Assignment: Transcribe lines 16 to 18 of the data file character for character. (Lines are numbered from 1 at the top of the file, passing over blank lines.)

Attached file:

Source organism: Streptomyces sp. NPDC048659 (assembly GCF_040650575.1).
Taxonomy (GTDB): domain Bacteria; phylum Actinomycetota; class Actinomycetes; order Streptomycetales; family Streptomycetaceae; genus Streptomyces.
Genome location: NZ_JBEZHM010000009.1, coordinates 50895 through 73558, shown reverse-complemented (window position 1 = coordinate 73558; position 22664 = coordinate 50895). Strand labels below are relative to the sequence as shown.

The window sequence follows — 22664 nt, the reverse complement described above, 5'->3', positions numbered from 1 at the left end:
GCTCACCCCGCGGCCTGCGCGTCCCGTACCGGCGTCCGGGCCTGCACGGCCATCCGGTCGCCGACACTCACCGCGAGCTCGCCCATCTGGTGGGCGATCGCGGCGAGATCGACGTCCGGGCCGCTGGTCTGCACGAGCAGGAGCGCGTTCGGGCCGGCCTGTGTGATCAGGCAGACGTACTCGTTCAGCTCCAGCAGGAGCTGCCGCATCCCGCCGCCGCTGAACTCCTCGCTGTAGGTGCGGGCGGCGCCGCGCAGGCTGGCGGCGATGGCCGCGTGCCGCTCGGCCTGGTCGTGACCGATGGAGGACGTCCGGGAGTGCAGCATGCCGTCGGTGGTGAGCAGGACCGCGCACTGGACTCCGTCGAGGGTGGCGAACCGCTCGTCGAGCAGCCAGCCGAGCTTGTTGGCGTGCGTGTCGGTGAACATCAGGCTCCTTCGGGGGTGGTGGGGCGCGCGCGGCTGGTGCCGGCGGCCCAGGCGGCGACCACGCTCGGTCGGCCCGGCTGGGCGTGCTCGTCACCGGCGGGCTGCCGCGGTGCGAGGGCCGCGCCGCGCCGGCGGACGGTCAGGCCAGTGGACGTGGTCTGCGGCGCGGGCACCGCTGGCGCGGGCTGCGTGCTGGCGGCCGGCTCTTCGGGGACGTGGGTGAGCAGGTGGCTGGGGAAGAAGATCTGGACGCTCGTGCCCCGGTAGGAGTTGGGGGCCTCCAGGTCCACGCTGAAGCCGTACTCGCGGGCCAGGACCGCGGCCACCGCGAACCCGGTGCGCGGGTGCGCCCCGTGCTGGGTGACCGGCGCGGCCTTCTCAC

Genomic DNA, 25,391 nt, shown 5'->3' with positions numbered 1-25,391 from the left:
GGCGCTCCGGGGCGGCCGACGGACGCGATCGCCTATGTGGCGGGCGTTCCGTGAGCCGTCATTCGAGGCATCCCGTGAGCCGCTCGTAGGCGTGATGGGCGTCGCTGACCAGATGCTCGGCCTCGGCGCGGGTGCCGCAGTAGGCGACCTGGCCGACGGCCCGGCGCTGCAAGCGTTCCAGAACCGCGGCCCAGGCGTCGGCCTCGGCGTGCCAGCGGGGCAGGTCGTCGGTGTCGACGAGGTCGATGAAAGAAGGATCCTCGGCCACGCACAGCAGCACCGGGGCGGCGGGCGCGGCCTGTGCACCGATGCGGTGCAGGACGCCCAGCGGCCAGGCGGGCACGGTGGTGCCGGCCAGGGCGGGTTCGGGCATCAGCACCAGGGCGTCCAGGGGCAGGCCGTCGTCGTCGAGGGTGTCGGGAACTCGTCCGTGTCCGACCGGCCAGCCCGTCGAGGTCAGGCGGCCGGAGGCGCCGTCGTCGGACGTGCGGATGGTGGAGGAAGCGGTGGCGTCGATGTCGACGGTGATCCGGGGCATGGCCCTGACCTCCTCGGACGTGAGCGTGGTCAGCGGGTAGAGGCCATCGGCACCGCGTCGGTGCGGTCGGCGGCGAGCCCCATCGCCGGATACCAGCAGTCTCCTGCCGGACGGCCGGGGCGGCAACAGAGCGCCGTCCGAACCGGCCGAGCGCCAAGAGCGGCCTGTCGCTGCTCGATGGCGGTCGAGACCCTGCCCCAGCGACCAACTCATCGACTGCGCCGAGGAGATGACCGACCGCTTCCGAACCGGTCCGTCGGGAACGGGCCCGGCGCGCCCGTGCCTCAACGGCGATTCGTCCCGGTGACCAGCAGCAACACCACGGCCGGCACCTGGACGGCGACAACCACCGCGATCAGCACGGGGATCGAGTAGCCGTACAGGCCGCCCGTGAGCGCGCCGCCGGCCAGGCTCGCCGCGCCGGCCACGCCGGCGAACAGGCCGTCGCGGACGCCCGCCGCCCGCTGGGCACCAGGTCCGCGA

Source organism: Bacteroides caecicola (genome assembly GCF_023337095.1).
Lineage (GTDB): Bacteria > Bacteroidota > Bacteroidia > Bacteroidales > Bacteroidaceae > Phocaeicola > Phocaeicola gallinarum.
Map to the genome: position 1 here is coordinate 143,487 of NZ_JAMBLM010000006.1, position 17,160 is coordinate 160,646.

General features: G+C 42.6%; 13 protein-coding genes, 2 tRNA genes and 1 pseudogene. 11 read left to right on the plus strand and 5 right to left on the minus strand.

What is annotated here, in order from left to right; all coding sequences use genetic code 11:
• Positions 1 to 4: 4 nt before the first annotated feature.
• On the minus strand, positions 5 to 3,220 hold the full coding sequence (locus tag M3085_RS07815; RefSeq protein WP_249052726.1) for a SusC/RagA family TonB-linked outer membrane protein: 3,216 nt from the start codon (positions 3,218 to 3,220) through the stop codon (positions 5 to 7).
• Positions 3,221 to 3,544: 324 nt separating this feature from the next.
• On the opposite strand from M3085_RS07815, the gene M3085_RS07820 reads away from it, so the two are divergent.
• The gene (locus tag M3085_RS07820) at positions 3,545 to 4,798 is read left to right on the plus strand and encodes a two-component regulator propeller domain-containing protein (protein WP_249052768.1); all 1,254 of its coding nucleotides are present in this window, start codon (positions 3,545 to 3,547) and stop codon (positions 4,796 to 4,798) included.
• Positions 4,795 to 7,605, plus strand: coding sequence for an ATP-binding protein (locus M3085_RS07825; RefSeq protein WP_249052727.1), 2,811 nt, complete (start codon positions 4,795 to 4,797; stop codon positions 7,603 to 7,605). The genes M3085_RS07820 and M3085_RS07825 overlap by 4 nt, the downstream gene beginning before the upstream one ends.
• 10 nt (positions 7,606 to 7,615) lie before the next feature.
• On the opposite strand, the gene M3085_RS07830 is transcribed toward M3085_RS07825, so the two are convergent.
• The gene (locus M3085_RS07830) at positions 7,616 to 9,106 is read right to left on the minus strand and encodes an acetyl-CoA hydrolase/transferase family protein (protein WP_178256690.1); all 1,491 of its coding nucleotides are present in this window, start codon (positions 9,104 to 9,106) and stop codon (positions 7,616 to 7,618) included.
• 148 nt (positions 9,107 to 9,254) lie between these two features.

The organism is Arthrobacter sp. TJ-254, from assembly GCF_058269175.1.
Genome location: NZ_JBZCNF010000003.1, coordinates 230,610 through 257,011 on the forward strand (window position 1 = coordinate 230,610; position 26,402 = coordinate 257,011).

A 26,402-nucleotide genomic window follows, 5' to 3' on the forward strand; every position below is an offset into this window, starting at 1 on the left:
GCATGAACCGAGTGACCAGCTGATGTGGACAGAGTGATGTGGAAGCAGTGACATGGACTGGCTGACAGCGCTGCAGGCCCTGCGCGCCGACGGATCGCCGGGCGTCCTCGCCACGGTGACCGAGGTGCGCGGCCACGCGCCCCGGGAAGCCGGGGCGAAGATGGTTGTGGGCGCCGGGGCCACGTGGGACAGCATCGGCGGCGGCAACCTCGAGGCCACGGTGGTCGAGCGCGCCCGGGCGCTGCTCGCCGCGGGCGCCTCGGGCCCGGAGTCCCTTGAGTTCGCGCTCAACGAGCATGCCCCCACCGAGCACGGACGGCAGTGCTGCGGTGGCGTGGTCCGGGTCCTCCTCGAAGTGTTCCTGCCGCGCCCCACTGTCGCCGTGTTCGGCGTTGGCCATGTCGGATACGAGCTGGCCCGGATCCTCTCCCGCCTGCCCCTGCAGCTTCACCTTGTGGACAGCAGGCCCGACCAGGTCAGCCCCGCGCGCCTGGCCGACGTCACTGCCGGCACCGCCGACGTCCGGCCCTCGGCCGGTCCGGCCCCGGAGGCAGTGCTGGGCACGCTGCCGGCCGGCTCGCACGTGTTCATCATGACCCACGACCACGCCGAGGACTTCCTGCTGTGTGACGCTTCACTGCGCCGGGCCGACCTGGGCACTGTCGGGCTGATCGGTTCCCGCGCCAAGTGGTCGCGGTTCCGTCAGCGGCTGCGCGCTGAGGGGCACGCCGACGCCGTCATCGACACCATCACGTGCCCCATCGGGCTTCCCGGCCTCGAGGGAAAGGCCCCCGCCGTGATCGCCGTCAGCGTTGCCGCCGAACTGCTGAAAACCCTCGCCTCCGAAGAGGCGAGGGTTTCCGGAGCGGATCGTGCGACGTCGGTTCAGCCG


• On the opposite strand from M3085_RS07815, the gene M3085_RS07820 reads away from it, so the two are divergent.
• The gene (locus tag M3085_RS07820) at positions 3,545 to 4,798 is read left to right on the plus strand and encodes a two-component regulator propeller domain-containing protein (protein WP_249052768.1); all 1,254 of its coding nucleotides are present in this window, start codon (positions 3,545 to 3,547) and stop codon (positions 4,796 to 4,798) included.
• Positions 4,795 to 7,605, plus strand: coding sequence for an ATP-binding protein (locus M3085_RS07825; RefSeq protein WP_249052727.1), 2,811 nt, complete (start codon positions 4,795 to 4,797; stop codon positions 7,603 to 7,605). The genes M3085_RS07820 and M3085_RS07825 overlap by 4 nt, the downstream gene beginning before the upstream one ends.